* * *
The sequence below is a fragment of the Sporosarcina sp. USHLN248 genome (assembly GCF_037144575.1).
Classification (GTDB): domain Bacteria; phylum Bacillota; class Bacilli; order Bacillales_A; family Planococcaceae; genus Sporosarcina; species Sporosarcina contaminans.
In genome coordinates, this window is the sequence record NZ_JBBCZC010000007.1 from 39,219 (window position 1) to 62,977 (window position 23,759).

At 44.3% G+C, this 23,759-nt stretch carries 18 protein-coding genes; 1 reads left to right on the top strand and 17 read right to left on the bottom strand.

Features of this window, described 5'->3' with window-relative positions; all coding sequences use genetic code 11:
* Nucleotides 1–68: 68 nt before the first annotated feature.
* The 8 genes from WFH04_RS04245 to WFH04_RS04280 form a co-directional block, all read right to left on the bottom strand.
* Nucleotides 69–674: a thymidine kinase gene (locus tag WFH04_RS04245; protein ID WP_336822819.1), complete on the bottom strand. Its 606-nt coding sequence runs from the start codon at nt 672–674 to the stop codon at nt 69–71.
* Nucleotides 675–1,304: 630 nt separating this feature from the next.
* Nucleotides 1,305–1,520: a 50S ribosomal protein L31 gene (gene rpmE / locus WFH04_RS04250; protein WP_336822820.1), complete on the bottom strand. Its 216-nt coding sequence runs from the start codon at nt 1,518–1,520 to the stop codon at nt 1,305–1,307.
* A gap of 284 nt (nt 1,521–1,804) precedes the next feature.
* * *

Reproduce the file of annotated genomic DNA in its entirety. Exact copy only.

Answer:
The sequence below is a fragment of the Sporosarcina sp. USHLN248 genome (assembly GCF_037144575.1).
Classification (GTDB): domain Bacteria; phylum Bacillota; class Bacilli; order Bacillales_A; family Planococcaceae; genus Sporosarcina; species Sporosarcina contaminans.
In genome coordinates, this window is the sequence record NZ_JBBCZC010000007.1 from 39,219 (window position 1) to 62,977 (window position 23,759).

At 44.3% G+C, this 23,759-nt stretch carries 18 protein-coding genes; 1 reads left to right on the top strand and 17 read right to left on the bottom strand.

Features of this window, described 5'->3' with window-relative positions; all coding sequences use genetic code 11:
* Nucleotides 1–68: 68 nt before the first annotated feature.
* The 8 genes from WFH04_RS04245 to WFH04_RS04280 form a co-directional block, all read right to left on the bottom strand.
* Nucleotides 69–674: a thymidine kinase gene (locus tag WFH04_RS04245; protein ID WP_336822819.1), complete on the bottom strand. Its 606-nt coding sequence runs from the start codon at nt 672–674 to the stop codon at nt 69–71.
* Nucleotides 675–1,304: 630 nt separating this feature from the next.
* Nucleotides 1,305–1,520: a 50S ribosomal protein L31 gene (gene rpmE / locus WFH04_RS04250; protein WP_336822820.1), complete on the bottom strand. Its 216-nt coding sequence runs from the start codon at nt 1,518–1,520 to the stop codon at nt 1,305–1,307.
* A gap of 284 nt (nt 1,521–1,804) precedes the next feature.